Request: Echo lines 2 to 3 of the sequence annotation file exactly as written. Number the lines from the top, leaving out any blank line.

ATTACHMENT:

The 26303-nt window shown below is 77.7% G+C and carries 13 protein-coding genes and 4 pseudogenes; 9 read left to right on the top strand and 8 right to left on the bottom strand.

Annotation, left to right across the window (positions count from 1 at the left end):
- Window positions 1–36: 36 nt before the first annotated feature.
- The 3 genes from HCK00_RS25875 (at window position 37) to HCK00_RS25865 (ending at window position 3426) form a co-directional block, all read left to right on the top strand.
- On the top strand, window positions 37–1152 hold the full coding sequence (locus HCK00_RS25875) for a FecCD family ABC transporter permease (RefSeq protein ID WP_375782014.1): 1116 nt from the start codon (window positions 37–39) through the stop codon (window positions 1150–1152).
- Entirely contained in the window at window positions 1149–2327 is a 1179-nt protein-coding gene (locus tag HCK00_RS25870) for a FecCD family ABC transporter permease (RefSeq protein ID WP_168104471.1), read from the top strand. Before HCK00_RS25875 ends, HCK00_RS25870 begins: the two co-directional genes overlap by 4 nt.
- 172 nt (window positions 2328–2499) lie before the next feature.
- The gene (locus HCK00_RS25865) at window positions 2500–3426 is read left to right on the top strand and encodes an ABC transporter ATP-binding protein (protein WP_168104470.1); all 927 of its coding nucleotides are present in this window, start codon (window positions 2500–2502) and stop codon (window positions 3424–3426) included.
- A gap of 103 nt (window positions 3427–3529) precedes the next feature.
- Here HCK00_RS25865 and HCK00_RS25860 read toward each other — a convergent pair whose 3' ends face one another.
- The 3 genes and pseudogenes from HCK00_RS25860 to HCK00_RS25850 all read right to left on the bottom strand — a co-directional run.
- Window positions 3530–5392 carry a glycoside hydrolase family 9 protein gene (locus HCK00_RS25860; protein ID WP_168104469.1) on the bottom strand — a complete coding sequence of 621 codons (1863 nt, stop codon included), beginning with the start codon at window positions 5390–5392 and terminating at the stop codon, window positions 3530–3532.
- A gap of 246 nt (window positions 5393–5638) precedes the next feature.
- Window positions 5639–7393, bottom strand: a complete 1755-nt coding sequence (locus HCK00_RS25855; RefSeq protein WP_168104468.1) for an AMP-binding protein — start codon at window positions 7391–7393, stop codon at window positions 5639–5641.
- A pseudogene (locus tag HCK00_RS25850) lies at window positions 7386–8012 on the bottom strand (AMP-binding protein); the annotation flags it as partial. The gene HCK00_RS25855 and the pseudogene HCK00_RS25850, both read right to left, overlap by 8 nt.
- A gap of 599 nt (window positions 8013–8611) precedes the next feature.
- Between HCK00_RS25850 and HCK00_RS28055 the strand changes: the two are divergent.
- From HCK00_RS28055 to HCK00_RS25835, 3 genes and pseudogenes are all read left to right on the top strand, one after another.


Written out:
Annotation, left to right across the window (positions count from 1 at the left end):
- Window positions 1–36: 36 nt before the first annotated feature.